There are certain areas of theology that draw my interest more than others. While all theology drives my everyday life, some areas I pursue more. One area of theology that I am speaking of is the area of Apologetics. Now, apologetics sounds like the study of how to give an apology, and that is the literal understanding of the word, but in Greek, an apologia was a defense. It wasn’t about saying “I’m sorry,” it was about being able to rationally and logically defend one’s position using the rules of argumentation. So, the theological area of apologetics is the study of how to defend the faith. Are there rational, logical, coherent proofs for the Christian faith and the Bible or do we just live on blind faith alone? Apologetics is the practice of defending the faith from outside attacks, as well as, offering proofs for why we believe.
My interest in apologetics began in college. Going to a secular college and coming to faith in Christ there meant that I had to be equipped and prepared to be able to explain what I believe and why. As you can guess, a secular college is not the greatest breeding ground for newfound Christian faith. The anti-God bias is very strong in college and I really had to work through this question: is my faith in Christ and the Bible based on solid evidence and reason, or is it just some fairy tale I chose to believe in? Books on apologetics would reveal to me that evidence for Christ and the Bible are very real and present and our faith is not blind faith at all.
I remember not being focused with engaging people of other religions, but of people who called themselves atheists. I knew the Bible said, “the fool has said in his heart ‘there is no God’” (Psalm 14:1) but atheists always seemed so sure and confident. They said their views were based on reason, proof, and evidence, and so as a Christian, I felt overwhelmed in trying to debate the existence of God with them.
But there were serious questions that I wondered how atheists could answer. Questions like: How did something come from nothing (the universe)? How did non-life create life? How does physical matter create something like consciousness? These are questions that I had for atheists that didn’t seem to have any real scientific answer. In fact, the answers they gave all sounded like beliefs! And that is weird because they deride faith, right? The answers were, “we think this happened” or “we assume this happened.” That sounded like faith! They are the ones who reject any type of faith, yet the views they hold require just as much faith as a Christian!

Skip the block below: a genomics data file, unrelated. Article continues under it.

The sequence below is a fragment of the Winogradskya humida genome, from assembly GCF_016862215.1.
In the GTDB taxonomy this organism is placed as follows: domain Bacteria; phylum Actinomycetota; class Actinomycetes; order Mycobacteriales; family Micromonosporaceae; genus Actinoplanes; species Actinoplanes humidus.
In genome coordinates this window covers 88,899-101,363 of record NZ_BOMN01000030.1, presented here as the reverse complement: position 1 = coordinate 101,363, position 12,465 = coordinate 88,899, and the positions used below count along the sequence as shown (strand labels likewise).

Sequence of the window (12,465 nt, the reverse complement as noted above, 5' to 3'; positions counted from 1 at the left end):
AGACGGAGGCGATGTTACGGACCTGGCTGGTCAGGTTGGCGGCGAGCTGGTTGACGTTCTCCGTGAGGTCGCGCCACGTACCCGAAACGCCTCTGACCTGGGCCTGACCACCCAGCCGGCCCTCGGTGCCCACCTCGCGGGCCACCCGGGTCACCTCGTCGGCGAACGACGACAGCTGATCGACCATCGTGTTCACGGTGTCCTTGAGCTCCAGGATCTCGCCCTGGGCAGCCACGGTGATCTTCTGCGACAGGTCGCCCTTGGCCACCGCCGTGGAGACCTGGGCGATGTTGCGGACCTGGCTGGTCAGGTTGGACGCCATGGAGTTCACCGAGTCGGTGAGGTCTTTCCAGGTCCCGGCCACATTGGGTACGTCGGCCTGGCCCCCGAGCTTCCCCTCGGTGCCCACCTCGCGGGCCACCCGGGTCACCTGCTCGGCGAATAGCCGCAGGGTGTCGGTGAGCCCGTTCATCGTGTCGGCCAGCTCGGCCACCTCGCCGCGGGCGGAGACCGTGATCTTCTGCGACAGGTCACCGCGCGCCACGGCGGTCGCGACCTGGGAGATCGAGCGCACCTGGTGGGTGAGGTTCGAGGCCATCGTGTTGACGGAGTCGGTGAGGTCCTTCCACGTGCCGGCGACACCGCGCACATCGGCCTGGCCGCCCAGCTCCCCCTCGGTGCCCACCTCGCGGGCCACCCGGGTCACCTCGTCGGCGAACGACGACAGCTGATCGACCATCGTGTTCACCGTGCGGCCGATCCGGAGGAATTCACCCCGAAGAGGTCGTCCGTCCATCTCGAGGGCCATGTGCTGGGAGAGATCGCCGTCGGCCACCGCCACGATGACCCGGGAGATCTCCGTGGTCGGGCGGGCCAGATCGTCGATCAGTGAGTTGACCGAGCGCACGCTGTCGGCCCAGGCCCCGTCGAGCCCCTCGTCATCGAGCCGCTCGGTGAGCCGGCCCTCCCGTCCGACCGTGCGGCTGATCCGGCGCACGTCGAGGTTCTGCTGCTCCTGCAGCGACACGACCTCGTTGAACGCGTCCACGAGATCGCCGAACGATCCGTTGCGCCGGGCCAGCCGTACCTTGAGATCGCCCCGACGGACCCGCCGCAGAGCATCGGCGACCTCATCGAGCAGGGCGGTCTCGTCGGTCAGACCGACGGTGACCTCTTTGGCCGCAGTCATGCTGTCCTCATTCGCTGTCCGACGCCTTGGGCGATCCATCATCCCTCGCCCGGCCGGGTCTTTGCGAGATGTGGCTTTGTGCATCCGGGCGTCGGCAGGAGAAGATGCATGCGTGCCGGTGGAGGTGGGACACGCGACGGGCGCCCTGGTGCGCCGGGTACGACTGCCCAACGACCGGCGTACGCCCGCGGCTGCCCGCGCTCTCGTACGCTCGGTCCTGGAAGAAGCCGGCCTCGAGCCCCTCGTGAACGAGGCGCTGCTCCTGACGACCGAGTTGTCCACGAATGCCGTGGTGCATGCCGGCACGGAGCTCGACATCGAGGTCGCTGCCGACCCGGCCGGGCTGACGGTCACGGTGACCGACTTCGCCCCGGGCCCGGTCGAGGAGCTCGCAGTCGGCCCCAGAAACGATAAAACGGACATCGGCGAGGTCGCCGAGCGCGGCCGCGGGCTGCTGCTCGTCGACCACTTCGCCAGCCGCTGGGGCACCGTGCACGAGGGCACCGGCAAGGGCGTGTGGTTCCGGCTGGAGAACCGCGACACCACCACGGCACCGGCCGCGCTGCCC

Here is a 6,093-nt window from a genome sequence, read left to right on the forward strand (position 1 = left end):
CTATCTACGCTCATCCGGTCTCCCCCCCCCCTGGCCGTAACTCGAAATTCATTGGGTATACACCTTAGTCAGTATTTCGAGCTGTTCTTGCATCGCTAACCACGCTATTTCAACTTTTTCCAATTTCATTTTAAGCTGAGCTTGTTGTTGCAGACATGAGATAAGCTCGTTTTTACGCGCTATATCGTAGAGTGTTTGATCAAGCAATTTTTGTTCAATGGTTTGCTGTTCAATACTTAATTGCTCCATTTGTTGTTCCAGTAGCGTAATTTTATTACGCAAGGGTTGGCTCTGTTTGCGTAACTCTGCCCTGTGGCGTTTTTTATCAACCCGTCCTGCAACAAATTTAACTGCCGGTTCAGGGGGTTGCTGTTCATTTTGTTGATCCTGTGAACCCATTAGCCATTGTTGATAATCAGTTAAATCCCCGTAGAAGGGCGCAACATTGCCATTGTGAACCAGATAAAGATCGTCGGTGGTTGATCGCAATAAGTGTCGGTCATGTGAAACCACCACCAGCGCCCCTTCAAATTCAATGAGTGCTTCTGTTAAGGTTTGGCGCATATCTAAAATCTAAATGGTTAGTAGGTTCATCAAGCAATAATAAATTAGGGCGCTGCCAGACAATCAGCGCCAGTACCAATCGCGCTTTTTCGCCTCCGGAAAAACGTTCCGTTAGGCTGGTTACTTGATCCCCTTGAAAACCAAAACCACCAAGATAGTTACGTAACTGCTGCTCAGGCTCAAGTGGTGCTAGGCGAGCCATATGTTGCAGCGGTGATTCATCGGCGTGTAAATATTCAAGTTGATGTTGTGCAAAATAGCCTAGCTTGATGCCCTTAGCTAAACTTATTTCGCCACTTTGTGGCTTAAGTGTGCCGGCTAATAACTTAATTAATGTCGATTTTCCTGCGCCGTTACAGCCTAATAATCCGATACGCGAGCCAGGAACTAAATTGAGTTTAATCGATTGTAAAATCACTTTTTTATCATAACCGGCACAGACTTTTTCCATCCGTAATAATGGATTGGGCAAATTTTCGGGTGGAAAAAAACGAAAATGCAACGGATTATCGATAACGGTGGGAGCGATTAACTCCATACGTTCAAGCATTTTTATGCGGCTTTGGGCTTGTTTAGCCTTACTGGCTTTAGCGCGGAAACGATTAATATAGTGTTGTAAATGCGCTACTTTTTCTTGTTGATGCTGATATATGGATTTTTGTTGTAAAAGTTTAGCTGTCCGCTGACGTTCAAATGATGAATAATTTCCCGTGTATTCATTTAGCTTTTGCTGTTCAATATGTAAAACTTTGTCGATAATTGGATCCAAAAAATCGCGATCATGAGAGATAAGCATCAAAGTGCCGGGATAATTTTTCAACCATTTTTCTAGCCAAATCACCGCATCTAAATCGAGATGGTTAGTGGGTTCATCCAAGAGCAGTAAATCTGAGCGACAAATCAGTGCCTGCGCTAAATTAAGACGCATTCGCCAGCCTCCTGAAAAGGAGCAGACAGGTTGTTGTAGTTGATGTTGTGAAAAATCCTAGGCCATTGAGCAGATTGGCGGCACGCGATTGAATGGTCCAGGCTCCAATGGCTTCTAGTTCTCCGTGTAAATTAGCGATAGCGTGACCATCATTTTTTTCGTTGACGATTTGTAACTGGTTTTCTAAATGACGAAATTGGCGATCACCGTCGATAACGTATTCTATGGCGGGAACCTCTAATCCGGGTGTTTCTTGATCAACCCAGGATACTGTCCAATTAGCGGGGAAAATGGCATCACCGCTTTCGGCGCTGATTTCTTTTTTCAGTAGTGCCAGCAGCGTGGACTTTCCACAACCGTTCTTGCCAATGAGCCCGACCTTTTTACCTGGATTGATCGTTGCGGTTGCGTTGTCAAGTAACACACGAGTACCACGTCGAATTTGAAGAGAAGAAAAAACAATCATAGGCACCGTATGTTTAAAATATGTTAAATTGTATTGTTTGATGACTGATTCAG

But I still wondered how to accurately engage the arguments of atheism, but also, be ready to defend what I believe about God and Scripture (1 Pet 3:15). When the title of this book came across my eyes I grabbed it immediately and devoured it with interest. The title of this month’s book recommendation is I Don’t Have Enough Faith to be an Atheist. It seemed like everything I wanted to learn was bound up in that title.
The book is an apologetic defense of the Bible, God, and the Christian faith but it takes an interesting approach. The first four or five chapters do not mention anything about the Bible or quote Scripture; that comes later. The first few chapters chronicle the various arguments for the existence of God starting from the very beginning of the concept of truth itself, to developing a rational, coherent explanation for the existence of God. The authors use the cosmological argument, the teleological argument, and the moral argument to show that belief in God is the most reasonable truth in the universe. But, along the way, the authors poke holes in the tenets and beliefs of atheism. They continually give the refrain, “I don’t have enough faith to be an atheist” showing that to be an atheist is to actually exercise more blind faith than the Christian! As the book goes on, the proofs continue not just for the existence of a god, but for the God of the Bible and His Son Jesus Christ.
At the end of the day, we are not trying to win an argument, we are trying to win people to Jesus Christ. So, if you read this book in order to argue with people you’ve missed the point. At the least, this book prepares you to engage and deconstruct the arguments of atheists to show them their beliefs are based on much more faith than a Christian’s. But also, this book can be a real faith booster to the Christian who needs to see evidence and proof to back up what he believes.